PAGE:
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Illinois’s Ballot Access Requirements for a New Party

Robert Timothy Reagan, Margaret S. Williams, Marie Leary, Catherine R. Borden, Jessica L. Snowden, Patricia D. Breen, Jason A. Cantone
April 3, 2018
Available Online Only

Summers v. Smart (John J. Tharp, Jr., and John Robert Blakey, N.D. Ill. 1:14-cv-5398) and Tripp v. Smart (Michael J. Reagan, S.D. Ill. 3:14-cv-890)
After failing to obtain enough signatures to appear on the 2014 general election ballot, a minor party filed a federal complaint in the Northern District of Illinois challenging ballot signature requirements for new parties. The district judge denied the party immediate relief, because the party had met the constitutionally suspect criteria. A district judge similarly denied immediate relief in a Southern District case. A new judge in the Northern District later dismissed the case there as precluded by an earlier result in state court. The federal court of appeals later concluded that the ballot access requirements were constitutional.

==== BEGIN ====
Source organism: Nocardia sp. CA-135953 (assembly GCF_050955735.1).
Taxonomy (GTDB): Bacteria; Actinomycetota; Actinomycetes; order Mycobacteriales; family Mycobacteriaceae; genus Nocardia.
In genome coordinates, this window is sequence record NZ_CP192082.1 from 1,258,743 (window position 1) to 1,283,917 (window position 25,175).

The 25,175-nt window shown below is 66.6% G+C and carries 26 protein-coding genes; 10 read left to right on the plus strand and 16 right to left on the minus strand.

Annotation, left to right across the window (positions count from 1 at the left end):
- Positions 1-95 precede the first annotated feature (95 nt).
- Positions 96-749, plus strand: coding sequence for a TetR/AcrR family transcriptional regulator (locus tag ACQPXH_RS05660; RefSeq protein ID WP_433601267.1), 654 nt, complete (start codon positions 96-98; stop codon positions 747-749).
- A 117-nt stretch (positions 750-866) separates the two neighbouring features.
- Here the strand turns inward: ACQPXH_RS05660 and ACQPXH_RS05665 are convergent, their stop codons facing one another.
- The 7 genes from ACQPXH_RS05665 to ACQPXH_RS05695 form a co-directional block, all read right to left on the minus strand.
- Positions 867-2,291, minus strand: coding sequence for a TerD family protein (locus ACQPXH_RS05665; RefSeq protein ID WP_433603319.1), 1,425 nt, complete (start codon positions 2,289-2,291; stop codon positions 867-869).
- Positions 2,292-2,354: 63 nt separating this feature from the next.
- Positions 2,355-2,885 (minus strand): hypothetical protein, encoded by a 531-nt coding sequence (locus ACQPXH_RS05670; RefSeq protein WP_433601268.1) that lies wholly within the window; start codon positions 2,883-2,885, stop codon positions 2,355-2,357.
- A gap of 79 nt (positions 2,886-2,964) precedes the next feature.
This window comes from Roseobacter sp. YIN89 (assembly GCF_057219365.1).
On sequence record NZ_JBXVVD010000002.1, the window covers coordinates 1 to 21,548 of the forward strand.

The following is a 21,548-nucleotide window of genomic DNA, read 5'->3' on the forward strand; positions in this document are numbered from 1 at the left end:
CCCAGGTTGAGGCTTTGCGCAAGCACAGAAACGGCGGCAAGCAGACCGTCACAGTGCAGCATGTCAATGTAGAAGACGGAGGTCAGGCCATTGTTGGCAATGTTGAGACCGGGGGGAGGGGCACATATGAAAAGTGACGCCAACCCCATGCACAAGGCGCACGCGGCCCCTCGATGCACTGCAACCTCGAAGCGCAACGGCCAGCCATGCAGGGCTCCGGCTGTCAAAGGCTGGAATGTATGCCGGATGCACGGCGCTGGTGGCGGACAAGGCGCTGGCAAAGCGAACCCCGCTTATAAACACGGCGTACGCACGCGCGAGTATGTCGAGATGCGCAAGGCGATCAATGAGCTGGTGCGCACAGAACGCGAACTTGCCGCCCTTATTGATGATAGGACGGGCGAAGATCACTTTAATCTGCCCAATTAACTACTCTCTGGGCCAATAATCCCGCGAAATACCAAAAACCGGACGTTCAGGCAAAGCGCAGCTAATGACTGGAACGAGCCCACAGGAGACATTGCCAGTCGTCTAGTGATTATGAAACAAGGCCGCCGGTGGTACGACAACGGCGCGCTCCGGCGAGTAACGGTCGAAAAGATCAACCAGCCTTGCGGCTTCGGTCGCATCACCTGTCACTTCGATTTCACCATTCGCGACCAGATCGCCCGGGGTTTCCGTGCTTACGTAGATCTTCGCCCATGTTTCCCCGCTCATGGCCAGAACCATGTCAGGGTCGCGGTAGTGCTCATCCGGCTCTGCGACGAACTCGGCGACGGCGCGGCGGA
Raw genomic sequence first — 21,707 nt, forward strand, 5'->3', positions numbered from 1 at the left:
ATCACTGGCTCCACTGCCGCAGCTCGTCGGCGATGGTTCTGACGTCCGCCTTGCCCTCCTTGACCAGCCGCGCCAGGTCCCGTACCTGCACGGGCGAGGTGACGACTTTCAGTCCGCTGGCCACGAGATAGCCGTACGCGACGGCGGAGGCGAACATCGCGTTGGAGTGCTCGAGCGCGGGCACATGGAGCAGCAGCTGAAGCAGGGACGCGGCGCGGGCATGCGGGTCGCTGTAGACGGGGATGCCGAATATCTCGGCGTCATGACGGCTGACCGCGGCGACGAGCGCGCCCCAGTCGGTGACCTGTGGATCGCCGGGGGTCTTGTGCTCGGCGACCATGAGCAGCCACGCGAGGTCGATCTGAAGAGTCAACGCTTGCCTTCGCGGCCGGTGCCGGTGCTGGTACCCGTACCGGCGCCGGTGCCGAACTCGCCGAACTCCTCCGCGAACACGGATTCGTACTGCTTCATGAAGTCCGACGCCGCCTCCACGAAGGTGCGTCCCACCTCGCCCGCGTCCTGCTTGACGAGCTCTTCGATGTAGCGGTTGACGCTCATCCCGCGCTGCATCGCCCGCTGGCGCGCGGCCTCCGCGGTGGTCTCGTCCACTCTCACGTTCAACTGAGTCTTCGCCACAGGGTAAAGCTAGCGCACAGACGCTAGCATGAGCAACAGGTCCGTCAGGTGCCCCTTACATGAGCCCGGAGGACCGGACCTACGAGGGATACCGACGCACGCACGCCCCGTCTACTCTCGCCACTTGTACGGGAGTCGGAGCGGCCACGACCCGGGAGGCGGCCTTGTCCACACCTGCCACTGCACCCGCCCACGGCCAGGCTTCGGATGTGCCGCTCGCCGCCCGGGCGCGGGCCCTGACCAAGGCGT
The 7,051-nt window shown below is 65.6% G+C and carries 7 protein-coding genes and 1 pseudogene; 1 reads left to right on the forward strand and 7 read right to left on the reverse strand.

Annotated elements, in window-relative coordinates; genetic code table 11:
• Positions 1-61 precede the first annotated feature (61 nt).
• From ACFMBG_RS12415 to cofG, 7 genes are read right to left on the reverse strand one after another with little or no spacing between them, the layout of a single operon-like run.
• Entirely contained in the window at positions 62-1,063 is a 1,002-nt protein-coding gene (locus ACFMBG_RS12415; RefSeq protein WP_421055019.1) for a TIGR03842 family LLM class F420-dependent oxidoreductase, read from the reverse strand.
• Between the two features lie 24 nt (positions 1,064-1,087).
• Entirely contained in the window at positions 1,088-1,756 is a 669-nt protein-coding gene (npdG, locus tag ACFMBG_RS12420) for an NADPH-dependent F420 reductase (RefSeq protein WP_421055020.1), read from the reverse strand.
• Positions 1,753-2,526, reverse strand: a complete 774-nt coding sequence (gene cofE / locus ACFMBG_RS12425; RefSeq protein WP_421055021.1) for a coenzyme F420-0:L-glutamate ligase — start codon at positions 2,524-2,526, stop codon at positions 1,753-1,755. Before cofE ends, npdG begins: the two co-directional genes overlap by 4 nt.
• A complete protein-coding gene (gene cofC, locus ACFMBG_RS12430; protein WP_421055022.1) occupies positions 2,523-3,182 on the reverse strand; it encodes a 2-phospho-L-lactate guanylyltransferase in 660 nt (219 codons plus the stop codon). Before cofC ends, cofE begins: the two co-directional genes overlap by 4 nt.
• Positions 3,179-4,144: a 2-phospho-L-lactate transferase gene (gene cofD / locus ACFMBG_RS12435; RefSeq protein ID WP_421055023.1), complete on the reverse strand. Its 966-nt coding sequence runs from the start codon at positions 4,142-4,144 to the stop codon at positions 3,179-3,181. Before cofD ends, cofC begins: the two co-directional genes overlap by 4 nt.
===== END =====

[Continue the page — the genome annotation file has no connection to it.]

Subject: Getting on the ballot. Topics: Getting on the ballot; laches; recusal; case assignment; matters for state courts.

One of many Case Studies in Emergency Election Litigation.